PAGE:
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Lakers, fans don't get what they want in 84-82 loss to San Antonio

Fan favorite Phil Jackson isn't there, and neither is L.A. defense as Spurs' Danny Green hits winning three with 9.3 seconds left. Then Lakers botch final play.

November 14, 2012|By Mike Bresnahan, Los Angeles Times
  • Kobe Bryant and Danny Green react after Green hit a go-ahead three-pointer with nine seconds left in the game.
Kobe Bryant and Danny Green react after Green hit a go-ahead three-pointer… (Robert Gauthier / Los Angeles…)

The "We Want Phil" chants disappeared, replaced by a more familiar refrain from Lakers fans.

They begged for "Deee-fense" late in the game but instead watched Danny Green drill a three-pointer over Kobe Bryant with 9.3 seconds to play.

Then the Lakers botched their last possession, which somehow ended with Pau Gasol hurling a three-point attempt from the right corner.

Given the above, it wasn't surprising that the San Antonio Spurs beat them, 84-82, Tuesday at Staples Center.

It was actually a surly effort by the Lakers, blindsided over the weekend by the stunning firing of Mike Brown and the equally surprising hiring of Mike D'Antoni instead of Phil Jackson.

They were so low on point guards that Bryant played the position a majority of the game, finishing with 28 points and eight assists as Steve Nash and Steve Blake watched from the locker room with injuries.

Right after the game, though, Bryant grimaced with his palms turned up while asking Metta World Peace what he was doing on the last play. World Peace inbounded the ball to Gasol, who couldn't get rid of it because Bryant was guarded closely by Kawhi Leonard.

So Gasol tossed it up from beyond the arc with 2.9 seconds left.

Who drew that one up?

"I designed it," World Peace said. "Well, coach designed it for Kobe and then the guy denied Kobe so I said, 'OK, let me get it to the two-time champion Pau.' The Spaniard almost made the shot."

Message to Metta: Gasol was part of two championships with the Lakers. He is not the two-time champion of the NBA's three-point contest.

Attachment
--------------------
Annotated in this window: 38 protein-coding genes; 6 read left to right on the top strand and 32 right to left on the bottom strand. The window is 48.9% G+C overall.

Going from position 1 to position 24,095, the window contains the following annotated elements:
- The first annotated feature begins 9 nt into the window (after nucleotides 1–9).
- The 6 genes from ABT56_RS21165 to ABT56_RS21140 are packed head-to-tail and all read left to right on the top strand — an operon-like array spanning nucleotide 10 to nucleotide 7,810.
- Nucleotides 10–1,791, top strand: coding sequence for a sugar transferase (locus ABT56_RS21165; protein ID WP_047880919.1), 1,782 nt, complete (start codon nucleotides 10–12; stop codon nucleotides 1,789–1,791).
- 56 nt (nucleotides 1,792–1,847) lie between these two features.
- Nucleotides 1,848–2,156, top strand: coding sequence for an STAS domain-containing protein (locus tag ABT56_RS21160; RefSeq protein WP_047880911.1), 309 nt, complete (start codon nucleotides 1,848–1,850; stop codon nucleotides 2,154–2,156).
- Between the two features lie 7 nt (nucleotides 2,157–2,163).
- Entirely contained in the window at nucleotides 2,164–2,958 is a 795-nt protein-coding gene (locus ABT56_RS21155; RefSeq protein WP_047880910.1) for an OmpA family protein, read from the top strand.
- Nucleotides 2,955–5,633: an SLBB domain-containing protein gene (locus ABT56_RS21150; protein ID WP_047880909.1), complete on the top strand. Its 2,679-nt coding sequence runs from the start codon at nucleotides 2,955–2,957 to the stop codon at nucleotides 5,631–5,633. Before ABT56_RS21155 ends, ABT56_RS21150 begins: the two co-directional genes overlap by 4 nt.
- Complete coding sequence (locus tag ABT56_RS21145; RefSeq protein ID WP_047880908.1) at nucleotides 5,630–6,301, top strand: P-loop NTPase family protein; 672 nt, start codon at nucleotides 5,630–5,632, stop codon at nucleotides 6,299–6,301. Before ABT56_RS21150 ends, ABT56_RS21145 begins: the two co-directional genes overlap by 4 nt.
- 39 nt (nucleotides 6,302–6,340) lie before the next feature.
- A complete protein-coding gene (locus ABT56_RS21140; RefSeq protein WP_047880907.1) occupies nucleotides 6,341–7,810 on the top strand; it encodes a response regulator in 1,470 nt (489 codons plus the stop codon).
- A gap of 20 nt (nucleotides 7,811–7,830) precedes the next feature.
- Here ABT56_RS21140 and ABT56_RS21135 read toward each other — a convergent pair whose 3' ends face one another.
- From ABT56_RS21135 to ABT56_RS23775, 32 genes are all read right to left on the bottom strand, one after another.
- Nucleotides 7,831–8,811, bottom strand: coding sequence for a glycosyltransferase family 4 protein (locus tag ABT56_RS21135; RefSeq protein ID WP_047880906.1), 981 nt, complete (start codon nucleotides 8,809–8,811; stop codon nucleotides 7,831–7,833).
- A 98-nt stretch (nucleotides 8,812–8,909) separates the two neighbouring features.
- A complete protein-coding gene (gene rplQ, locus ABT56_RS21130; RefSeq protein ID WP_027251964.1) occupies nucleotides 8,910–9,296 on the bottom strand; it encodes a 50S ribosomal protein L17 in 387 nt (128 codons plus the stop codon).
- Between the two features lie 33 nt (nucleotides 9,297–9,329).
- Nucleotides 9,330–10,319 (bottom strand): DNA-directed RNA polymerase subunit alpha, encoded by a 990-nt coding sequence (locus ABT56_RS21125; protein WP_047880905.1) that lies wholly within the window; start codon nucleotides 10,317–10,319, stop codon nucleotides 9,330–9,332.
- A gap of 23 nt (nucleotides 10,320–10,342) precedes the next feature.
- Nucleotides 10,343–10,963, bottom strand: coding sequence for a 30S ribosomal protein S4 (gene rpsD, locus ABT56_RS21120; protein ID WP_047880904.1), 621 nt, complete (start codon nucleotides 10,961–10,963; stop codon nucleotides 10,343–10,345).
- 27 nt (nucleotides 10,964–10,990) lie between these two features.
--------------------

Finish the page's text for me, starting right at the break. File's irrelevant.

Gasol has now made one three-point attempt in five tries this season.

"I think it was really too much confusion," Bryant said of the final play.

Bryant has done a lot in his career. Won five championships, been on 14 All-Star teams, won a league MVP award.

This was a new one for him.

The Lakers' lack of point guards would never be a good sign for them with Tony Parker in town. Maybe they can get away with it against Sacramento or Indiana or Charlotte. But not San Antonio.

Give the Lakers points for creativity by handing the offense over to Bryant without Nash (small fracture in left leg) and Blake (abdominal strain).

Darius Morris started at point guard and Chris Duhon was his backup but Bryant was the main ball-handler on a majority of possessions, and for the final 9:04.

He found Gasol for a 17-footer, giving the Lakers an 82-79 lead with 1:03 left. They didn't score again.

Bernie Bickerstaff coached his third game for the Lakers, and it might not be his last. Newly hired Coach Mike D'Antoni was recovering from knee surgery and said he probably wouldn't be on the sidelines until Sunday against Houston. The Lakers' next game is Friday against Phoenix.

Before Tuesday's tipoff, Spurs Coach Gregg Popovich couldn't help but add to the muddled mix as Lakers fans digested the team's choosing D'Antoni over Jackson.

"At some point it seemed from what we all read he [Jackson] was coming," Popovich said. "I just had this thought like putting the Soviet Union back together. He was going to do a [Vladimir] Putin and put it all back together. 'Cause I'm a strange person, that went through my head."

It wasn't Popovich's first Russian metaphor involving the Lakers. When Jackson left in 2004 and Shaquille O'Neal was traded a month later, Popovich compared it to "the breakup of the Soviet Union."

The Lakers were certainly broken up in the final minute Tuesday, ruining an otherwise solid effort.

mike.bresnahan@latimes.com

twitter.com/Mike_Bresnahan

Times staff writer Melissa Rohlin and Times correspondent Eric Pincus contributed to this report.

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